It may seem that it is not diverse enough. But at the same time, SPY’s top 3 and 5 sectors account for 51.81% and 71.47% of its total portfolio, respectively. And most of the portfolio value is allocated to big tech companies that I believe peaked in the business cycle in 2021-22.
Over the next few years, SYLD will likely continue to outperform the broader market and SPY in particular, as the current level of underinvestment in the Materials and Energy sectors predicts abnormal returns and a new bullish cycle of companies. high quality value producing and selling goods. This argument is not new: in the professional community of hedge fund managers, the thesis in favor of companies based on raw materials has been actively propagated for a few months. For example, below you can see a chart from Crescat Capital, which was one of the first to promote this topic.
Energy companies are far from the only beneficiaries of capital flight from tech stocks – the case for mining company ownership has never been more compelling, according to the latest [Oct. 19, 2022] newsletter of Crescat Capital. Analysts say that while we have seen general fundamental improvements across the industry, profitable mining companies are also trading today at their all-time low P/E ratios – this ratio currently matches at the 2008 low:
In my view, US-based consumer cyclical companies will also be among the beneficiaries of the ongoing de-globalization processes around the world (and most likely in the future) due to current geopolitical tensions. This is the opposite of what happened in the mid-1940s, when World War II ended and ushered in an increasingly globalized business environment.
The relationship between the G7 countries, which have sophisticated economies and democratic governments, and the two largest authoritarian and centralized nations in the Eastern bloc – China and Russia – has deteriorated rapidly. This indicates that trade with the autocratic East will continue to slump. It will need significant additional infrastructure spending in the coming years to achieve this transformationwhich will strategically help Western nations reduce their economic dependence on China, Russia and other foreign dictatorial empires.
Based on SYLD’s portfolio structure, we can see that this ETF is well positioned to make the most of the process described above because: a) it is only invested in the US; and b) 9 of the 10 largest holdings will directly benefit from national infrastructure development (if the same proportion is true for the remaining 90 stocks in the portfolio, the likelihood of abnormal returns is even higher):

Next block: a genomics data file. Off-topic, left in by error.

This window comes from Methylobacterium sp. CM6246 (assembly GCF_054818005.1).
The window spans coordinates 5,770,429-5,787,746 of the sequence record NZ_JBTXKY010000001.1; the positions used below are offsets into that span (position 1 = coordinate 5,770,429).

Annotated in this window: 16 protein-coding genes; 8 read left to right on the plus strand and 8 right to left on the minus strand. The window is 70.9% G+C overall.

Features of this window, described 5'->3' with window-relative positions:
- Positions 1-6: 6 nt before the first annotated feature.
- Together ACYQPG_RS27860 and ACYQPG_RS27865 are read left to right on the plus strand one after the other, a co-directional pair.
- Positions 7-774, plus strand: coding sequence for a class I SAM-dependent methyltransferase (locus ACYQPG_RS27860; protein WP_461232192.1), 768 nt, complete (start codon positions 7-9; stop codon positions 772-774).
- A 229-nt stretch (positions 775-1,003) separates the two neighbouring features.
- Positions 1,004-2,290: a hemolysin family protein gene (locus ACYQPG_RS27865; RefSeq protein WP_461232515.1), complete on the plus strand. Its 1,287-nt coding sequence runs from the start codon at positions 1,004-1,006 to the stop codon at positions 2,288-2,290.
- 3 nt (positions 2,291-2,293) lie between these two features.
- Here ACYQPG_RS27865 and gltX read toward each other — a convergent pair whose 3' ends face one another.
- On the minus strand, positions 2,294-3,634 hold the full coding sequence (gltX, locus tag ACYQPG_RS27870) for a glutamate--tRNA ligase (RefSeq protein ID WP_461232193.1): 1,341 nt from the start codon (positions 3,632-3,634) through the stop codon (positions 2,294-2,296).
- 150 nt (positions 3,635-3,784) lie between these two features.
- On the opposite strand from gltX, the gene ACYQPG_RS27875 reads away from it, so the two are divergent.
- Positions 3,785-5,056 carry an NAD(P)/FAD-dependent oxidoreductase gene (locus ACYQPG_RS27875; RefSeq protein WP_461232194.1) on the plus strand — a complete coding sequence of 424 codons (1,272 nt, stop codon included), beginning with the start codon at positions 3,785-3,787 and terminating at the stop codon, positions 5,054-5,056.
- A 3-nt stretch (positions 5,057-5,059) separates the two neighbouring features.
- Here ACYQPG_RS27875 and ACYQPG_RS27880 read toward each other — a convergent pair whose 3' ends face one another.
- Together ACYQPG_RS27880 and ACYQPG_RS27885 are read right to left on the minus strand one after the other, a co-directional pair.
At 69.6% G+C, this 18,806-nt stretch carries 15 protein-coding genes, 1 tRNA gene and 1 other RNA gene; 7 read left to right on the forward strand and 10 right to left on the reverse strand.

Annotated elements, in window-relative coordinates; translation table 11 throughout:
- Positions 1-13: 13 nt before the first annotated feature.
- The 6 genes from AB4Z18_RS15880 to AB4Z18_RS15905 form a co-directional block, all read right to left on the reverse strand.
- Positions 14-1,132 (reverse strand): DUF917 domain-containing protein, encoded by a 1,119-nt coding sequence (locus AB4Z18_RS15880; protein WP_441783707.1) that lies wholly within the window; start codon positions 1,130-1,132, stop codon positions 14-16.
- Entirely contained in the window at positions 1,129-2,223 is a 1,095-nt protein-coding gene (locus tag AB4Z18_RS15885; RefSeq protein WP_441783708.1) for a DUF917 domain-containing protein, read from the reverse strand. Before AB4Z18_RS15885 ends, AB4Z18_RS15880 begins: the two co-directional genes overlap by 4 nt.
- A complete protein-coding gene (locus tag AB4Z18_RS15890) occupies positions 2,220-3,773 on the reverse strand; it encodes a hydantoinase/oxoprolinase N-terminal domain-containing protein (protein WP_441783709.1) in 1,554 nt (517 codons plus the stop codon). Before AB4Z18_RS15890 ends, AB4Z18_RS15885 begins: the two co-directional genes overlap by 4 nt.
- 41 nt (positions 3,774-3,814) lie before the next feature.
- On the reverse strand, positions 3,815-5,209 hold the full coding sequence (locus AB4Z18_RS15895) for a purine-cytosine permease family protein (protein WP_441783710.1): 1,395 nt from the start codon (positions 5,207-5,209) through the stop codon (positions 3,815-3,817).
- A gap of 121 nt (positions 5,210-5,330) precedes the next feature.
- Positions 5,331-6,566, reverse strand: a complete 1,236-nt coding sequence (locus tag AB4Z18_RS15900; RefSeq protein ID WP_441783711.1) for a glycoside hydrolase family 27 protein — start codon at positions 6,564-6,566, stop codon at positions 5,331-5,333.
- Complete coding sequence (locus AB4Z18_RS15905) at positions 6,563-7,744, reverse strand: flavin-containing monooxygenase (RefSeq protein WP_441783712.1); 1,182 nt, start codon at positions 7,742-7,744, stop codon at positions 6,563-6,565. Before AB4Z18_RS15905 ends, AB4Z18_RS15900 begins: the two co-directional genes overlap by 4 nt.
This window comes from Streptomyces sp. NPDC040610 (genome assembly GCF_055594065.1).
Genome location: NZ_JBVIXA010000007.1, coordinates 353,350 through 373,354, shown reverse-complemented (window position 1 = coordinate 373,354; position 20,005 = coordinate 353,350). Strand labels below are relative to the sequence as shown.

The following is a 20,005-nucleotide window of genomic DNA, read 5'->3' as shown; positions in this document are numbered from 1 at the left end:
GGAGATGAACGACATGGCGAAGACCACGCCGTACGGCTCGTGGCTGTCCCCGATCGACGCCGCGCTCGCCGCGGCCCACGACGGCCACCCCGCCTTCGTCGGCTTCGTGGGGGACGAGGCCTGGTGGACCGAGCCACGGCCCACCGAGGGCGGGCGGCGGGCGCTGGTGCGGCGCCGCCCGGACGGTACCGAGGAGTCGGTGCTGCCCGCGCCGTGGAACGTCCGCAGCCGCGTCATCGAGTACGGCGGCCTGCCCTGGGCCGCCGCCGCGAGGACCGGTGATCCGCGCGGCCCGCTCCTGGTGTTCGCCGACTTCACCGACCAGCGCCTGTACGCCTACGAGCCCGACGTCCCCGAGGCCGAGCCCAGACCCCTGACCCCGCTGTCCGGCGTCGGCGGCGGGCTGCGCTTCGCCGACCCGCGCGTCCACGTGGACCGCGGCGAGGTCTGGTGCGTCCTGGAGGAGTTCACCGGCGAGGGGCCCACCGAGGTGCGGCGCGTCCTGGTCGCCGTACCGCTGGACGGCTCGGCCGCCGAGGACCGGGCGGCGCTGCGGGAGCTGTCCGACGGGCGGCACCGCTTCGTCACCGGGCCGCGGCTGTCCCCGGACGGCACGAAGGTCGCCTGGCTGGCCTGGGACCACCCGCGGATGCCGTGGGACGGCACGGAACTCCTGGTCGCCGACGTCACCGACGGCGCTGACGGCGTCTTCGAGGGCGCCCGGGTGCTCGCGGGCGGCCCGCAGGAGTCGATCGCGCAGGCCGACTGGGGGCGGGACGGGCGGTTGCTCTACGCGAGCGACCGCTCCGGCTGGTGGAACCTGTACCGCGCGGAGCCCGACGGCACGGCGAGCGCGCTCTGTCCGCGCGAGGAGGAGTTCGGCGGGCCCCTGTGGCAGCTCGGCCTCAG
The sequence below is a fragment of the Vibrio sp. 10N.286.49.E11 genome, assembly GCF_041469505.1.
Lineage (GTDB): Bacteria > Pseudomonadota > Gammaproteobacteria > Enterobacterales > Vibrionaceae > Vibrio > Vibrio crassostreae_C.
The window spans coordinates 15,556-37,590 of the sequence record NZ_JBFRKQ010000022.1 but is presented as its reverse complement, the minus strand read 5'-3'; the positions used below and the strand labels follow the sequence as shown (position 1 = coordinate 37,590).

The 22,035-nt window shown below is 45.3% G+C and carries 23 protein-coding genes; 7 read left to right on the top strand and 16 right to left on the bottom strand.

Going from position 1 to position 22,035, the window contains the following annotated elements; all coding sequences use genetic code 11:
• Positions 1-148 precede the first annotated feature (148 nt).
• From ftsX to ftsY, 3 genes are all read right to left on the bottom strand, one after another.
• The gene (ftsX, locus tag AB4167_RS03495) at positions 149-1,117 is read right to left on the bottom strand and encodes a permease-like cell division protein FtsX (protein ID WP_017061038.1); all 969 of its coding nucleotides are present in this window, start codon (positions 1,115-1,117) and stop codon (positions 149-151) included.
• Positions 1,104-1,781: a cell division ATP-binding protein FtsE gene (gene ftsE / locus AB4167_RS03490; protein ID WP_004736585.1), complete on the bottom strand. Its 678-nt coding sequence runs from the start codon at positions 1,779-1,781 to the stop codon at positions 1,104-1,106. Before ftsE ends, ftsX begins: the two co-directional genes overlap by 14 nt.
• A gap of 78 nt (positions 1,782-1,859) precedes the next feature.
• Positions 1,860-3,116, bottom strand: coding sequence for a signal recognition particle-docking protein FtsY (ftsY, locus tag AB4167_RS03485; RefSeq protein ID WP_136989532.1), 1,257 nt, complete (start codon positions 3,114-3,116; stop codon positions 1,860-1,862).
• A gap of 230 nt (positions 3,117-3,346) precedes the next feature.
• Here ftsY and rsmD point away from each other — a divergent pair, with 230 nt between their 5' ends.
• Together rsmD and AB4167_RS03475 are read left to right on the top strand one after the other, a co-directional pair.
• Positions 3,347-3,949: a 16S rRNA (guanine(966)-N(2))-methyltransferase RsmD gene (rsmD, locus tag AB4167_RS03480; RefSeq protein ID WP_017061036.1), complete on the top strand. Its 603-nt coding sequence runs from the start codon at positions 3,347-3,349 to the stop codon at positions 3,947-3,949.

It is impossible not to mention the financial sector – the most important in the SYLD structure. If you take out all the companies within the ETF, you will see that the financial sector is mostly made up of regional banks and insurance companies:
In a recent Bear Traps report, Larry McDonald quotes a banking veteran (he does not name the gentleman) who writes the following about regional banks:
Not to mention any particular bank, but having been in the industry for 35 years, I must say that the regional banks are as undervalued as I have seen. The market simply hasn’t priced in a higher interest rate structure for longer that will significantly boost ROAs to 1980s and 1990s levels.
Source: Bear Trap Reports, [October 24, 2022]emphasis added by author
My guess is that the drop in inflation the market has now priced in will prove wrong again – many pundits agree we’re in for an extended period of “inflation well above the 2% target” which will force the Fed to deviate from its usual model of permanently stimulating economic growth with its too soft policy of low rates. As long as interest rates remain above target, banks’ current market multiples in a widening spread environment will provide excellent opportunities for long-term investors to gain alpha through both operational growth (increased net interest income and margins) and a combination of buybacks and dividends, as pursued by SYLD.
I believe that an average constant dollar investment in the Cambria Shareholder Yield ETF offers patient investors (I would use a minimum 5-6 year horizon) the opportunity to achieve above-SPX alpha at roughly the same level of risk – the world is going through a global rotation of assets from one sector to another, and SYLD is the host in this case.
The obvious risk, of course, is the lack of diversification – SYLD is not really sufficiently committed to certain individual sectors. However, this has an advantage: the (under)outperformance of our investments depends on the underweight and the overweight.
So I would recommend considering SYLD for the long term.